I DON’T GET IT.
In political discussions, especially about Obamacare, here’s a version of one of the arguments I hear over and over from many of my Christian friends:
When God told us to help the poor, he didn’t intend for the government to impose that demand on everyone. Instead, he wanted us to take it personally. He wanted each of us to help in our own way. Someone in Ohio shouldn’t have to pay for the healthcare of someone in Oregon.
Yet when it comes to criminalizing abortion—a topic not directly addressed by God or anyone else in the Bible—it’s okay for the government to impose that demand? Someone in Ohio can tell a college girl in Oregon that she can’t end that six-week pregnancy?
Many Christians have trouble following that argument.
On the one hand, we’ve got God, Jesus, and a gallery of prophets spanning a thousand years telling us to help the poor, tend the sick, and treat our neighbor the way we’d want them to treat us. And we Christians shouldn’t feel inclined to support candidates wanting to do that?
But when science class dropouts insist that life begins at conception, that women’s bodies have the magical power to inhibit pregnancy from a rape, or that rape pregnancies are gifts from God, we feel compelled to support them?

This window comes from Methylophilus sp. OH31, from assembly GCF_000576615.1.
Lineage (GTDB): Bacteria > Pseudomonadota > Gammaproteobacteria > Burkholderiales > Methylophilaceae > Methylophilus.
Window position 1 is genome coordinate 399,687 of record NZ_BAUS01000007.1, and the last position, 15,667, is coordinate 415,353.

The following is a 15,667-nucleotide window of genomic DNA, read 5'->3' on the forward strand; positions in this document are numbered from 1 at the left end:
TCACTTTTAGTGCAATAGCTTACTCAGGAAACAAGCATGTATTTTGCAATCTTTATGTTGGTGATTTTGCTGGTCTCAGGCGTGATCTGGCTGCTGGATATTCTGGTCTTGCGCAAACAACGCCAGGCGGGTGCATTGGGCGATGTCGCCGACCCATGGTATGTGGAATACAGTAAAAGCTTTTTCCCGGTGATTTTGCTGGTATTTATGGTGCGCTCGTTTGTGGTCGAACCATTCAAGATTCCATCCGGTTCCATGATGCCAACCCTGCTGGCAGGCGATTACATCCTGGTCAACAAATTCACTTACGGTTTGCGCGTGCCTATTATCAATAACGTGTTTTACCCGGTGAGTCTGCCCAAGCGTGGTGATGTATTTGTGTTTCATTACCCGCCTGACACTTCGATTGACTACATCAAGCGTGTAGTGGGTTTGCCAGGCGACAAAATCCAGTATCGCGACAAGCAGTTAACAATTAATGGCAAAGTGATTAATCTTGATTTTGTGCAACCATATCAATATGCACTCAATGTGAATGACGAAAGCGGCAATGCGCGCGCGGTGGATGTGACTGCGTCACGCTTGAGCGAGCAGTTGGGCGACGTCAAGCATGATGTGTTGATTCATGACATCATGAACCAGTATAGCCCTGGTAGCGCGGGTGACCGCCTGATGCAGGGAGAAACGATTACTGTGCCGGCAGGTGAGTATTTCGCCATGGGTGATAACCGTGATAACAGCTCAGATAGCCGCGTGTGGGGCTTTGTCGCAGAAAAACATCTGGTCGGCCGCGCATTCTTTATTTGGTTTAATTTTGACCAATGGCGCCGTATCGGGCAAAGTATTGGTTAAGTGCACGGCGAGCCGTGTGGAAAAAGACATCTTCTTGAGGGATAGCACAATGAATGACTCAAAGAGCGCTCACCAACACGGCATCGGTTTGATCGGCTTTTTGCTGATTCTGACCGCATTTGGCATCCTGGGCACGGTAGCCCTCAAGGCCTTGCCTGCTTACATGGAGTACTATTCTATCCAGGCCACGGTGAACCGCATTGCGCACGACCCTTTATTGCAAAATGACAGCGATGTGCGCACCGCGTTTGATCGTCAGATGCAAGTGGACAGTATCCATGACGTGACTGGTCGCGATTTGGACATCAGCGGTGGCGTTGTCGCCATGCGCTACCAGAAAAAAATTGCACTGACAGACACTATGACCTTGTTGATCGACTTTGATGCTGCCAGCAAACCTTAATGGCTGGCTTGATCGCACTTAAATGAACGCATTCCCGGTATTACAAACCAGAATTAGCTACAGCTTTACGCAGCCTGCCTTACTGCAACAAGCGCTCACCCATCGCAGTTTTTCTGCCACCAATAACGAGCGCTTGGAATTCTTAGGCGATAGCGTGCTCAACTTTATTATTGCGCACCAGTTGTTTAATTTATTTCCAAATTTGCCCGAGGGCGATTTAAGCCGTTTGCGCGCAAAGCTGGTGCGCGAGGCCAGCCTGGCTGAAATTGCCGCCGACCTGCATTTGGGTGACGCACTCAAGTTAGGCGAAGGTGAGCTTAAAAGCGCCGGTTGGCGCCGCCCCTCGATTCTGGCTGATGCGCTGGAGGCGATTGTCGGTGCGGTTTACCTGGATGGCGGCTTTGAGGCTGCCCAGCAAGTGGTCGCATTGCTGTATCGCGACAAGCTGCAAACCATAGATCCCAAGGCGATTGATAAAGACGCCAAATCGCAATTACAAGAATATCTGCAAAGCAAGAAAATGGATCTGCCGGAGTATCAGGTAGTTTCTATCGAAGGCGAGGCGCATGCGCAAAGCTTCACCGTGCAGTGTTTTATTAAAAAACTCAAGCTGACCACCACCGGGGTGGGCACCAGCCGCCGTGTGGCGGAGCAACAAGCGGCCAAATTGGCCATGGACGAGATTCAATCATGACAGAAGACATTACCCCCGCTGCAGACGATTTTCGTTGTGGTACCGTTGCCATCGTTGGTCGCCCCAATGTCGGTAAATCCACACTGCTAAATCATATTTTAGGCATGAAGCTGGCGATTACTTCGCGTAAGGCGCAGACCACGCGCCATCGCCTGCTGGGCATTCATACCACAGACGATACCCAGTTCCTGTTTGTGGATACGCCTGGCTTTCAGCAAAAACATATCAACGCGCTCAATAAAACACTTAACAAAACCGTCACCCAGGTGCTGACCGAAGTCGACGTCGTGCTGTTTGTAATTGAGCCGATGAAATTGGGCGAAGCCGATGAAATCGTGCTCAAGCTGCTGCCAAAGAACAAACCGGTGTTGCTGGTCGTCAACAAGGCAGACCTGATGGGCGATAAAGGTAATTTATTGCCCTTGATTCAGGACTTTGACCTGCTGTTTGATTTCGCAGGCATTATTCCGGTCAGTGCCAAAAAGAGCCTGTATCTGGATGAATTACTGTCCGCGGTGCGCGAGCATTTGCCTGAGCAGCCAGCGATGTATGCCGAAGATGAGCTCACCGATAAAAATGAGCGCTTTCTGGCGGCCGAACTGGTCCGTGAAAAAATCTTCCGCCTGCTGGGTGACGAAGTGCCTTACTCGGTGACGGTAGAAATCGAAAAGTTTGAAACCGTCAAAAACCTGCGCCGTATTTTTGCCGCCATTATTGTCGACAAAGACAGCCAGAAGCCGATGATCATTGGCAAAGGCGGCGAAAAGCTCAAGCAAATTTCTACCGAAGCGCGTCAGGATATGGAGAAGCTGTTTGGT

Where’s their source of authority for saying these things? That’s what many thinking Christians want to know.
The Bible doesn’t address any of that, as far as many can tell. And even if it did, wouldn’t it be a double standard to enforce the sanctity of an unborn life that’s sucking amniotic fluid while ignoring the sanctity of breathing human beings?
I’ll not quote the Bible verses in this blog—verses used to argue against abortion and those used to argue for allowing it. I’ve done that before.
In this case, let’s assume the Bible does teach that life begins at conception—many Christians believe that, and the Roman Catholic Church teaches it. Other Christian don’t see it at all. But even if the Bible does teach it, why would abortion trump dying people?
Why would we fight for a fetus and not fight for a fellow?
So here’s the question many Christians want to know.
How do folks justify lobbying for laws to save a fetus without lobbying for laws to save the dying among us?